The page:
The selection of the angles of the annular surfaces 13 and 23 and the length of each downstream of the seat line 16 determines the width of the annular gap 17 between them at the extremity thereof. In order to achieve the advantage of controlling the build up of deposits between these surfaces, the width of the annular gap 17, when the valve member 20 is seated, is not to be substantially more than 40 microns. This can also be achieved by grinding the terminal faces 15 and 24 after assembly.
In one practical form of the nozzle, the cone angles of the internal annular surface 13 and external annular surface 23 are 40° and 39° respectively, with the bore 11 nominally 4.20 mm diameter and the maximum diameter of the outer end of the valve head 22 nominally 5.90 mm. These dimensions result in the gap 17 being about 20 microns at the lower extremity, with the length of the internal surface 13 of the port being 1.35 mm.
It is to be understood that other nominal seat angles for the nozzle can be used and may be within the range of 20° to 60°, preferably in the range 30° to 50°. Also the length of the internal surface 13 of the port should not exceed 2.00 mm and is preferably between 0.8 and 1.5 mm.
In the alternative construction as shown in FIGS. 3A and 3B, the only variation from that shown in FIGS. 1 and 2 is that the external annular surface 33 of the valve head is not conical as in FIGS. 1 and 2, but is convex, conveniently arcuate, in cross-section. The contour of the convex annular surface is selected in relation to the internal annular surface 13 to locate the circular seat line 32 spaced from the junction of the bore 11 and internal surface 13, and so the gap between the internal and external surfaces 13 and 33 progressively increases from the seat line 32 to the terminal face 34. Again the width of the gap 31 at the terminal face 34 is of the order of 20 to 30 microns when the valve member is seated. The convex surface may be part of a sphere or a blend of two or more part-spherical surfaces, and is symmetrical with respect to the axis of the valve member 20. In a further modification, the internal annular surface of the port is concave and the external annular surface of the valve head is convex.
In a further embodiment of the invention, the annular surfaces of valve member 20 and port 10 are configured so that the seat line is adjacent the outer or downstream extremity of the internal annular surface of the port. This construction is shown in FIGS. 4A and 4B, wherein the internal annular surface 43 of the port 10 and external annular surface 44 of the valve member 10 are each of truncated conical shape. The cone angle of the external annular surface 44 is greater than that of the internal annular surface 43 so that the surface contact is at or adjacent the lower ends thereof along the seat line 45. Thus the passage between the surfaces 43 and 44 extend upstream from the seat line 45 to the location of maximum width 47. Again the internal and/or external annular surfaces may be convex or concave as above discussed.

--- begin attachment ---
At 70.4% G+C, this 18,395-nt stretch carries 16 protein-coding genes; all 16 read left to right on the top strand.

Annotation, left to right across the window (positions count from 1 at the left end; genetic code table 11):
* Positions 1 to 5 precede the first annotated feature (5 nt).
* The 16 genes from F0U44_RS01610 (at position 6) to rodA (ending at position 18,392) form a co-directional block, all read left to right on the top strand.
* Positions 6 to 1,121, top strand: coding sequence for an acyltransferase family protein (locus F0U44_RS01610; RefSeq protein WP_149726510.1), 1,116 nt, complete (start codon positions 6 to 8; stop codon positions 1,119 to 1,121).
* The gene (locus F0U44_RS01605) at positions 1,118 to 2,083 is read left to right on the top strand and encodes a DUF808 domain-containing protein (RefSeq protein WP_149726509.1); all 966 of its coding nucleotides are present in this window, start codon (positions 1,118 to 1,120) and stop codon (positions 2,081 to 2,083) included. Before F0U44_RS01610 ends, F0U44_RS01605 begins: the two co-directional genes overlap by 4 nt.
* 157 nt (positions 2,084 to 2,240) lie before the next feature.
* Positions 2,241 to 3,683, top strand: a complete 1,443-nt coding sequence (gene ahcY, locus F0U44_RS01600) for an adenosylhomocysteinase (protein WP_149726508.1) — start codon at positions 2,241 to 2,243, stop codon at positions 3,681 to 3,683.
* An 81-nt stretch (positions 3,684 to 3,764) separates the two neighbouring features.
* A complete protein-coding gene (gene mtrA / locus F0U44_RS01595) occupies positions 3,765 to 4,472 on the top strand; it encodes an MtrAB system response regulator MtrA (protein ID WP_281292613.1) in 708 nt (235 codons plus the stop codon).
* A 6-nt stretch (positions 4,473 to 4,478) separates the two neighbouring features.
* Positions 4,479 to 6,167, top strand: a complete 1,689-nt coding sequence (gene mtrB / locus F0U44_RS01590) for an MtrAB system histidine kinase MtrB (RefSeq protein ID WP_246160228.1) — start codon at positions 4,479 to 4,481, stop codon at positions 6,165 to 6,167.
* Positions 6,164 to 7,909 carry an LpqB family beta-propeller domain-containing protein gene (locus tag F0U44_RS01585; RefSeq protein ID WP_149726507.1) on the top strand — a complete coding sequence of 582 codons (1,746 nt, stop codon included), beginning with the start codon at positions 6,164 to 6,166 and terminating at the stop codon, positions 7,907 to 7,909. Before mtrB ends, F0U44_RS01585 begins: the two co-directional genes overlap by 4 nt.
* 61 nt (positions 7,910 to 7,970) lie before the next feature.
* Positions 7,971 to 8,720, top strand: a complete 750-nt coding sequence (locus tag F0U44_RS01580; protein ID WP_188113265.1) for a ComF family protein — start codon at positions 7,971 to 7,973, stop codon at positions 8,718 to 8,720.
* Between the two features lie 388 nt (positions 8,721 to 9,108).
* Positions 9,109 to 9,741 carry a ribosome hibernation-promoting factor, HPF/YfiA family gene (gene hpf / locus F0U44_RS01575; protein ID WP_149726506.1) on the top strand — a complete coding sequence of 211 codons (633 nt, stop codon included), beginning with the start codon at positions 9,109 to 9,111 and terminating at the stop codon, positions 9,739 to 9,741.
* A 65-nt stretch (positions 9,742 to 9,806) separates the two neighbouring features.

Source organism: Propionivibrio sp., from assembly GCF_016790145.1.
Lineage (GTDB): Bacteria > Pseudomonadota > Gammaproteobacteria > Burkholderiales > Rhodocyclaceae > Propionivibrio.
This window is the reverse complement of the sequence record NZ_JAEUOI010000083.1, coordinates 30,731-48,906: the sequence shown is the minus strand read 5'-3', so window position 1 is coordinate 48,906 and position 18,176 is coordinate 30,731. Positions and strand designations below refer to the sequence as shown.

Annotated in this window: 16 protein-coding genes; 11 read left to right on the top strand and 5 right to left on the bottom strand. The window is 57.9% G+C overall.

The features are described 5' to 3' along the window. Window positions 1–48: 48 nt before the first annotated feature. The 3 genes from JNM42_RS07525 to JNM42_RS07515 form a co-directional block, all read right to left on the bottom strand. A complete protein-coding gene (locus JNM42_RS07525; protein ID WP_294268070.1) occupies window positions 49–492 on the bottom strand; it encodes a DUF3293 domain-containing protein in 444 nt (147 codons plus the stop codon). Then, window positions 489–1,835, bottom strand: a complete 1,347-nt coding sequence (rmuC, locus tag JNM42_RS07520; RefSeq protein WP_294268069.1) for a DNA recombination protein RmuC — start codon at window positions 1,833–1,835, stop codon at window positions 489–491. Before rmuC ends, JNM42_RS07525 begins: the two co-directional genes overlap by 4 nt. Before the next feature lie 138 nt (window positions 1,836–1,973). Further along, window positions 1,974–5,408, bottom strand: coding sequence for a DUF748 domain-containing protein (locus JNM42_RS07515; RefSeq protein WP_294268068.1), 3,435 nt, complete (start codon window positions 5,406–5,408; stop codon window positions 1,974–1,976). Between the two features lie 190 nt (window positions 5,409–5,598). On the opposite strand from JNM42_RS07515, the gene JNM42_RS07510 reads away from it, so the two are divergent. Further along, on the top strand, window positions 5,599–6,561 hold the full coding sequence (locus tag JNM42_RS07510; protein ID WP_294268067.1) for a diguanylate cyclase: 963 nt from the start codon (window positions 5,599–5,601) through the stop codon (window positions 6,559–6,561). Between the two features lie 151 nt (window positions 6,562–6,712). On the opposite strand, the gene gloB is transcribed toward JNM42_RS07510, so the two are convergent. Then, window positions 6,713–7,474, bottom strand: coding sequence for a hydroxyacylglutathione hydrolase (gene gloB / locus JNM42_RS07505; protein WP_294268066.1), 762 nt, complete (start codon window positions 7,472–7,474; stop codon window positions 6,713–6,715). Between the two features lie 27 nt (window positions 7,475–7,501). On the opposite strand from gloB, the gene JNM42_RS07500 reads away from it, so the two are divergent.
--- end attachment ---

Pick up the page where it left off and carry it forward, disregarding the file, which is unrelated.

Also in the embodiment shown in FIG. 4 the terminal face 48 of the port is substantially inclined to the terminal face 49 of the valve member. The configuration of the terminal faces may also be incorporated in the embodiment as shown in FIGS. 1 to 3 and likewise the configuration shown in FIGS. 1 to 3 may be incorporated in the embodiment shown in FIG. 4. The rearwardly inclined face 48 results in only a relatively small mass of metal at the tip of the body which will in use maintain a high temperature and therefore burn off any particles deposited thereon.
Each of the embodiments of the nozzle described have an outwardly opening valve member, commonly referred to as a poppet valve, however, the invention is equally applicable to inwardly opening valve members, commonly referred to as pintel valves.
The above described nozzle may be used in any form of fuel injector using a poppet type valve, and may be used for injecting either liquid or gaseous fuels, alone or in combination, and with or without entrainment in a gaseious carrier, such as compressed air.
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|US20150144093 *||Nov 18, 2014||May 28, 2015||Mazda Motor Corporation||Control device for direct injection gasoline engines|
|WO2004065783A1||Jan 16, 2004||Aug 5, 2004||Siemens Aktiengesellschaft||Valve and method for production of a valve|
|U.S. Classification||239/584, 239/533.12|
|International Classification||F02M67/12, F02M61/08, F02M61/18, F02M69/04|
|Cooperative Classification||F02M61/08, F02M61/18|
|European Classification||F02M61/18, F02M61/08|
|Jul 3, 2000||FPAY||Fee payment|
Year of fee payment: 4
|Apr 16, 2002||AS||Assignment|
Owner name: DELPHI AUTOMOTIVE SYSTEMS LLC, MICHIGAN
Free format text: ASSIGNMENT OF ASSIGNORS INTEREST;ASSIGNOR:ORBITAL ENGINE COMPANY (AUSTRALIA) PTY. LTD;REEL/FRAME:012831/0496
Effective date: 20010731
|Jun 23, 2004||FPAY||Fee payment|
Year of fee payment: 8
|Apr 14, 2008||AS||Assignment|
Owner name: DELPHI TECHNOLOGIES, INC., MICHIGAN
Free format text: CORRECTION OF THE NATURE OF CONVEYANCE FROM "ASSIGNMENT" TO "LICENSE";ASSIGNOR:ORBITAL ENGINE COMPANY (AUSTRALIA) PTY. LTD.;REEL/FRAME:020808/0022
Effective date: 20010731
|Jul 3, 2008||FPAY||Fee payment|
Year of fee payment: 12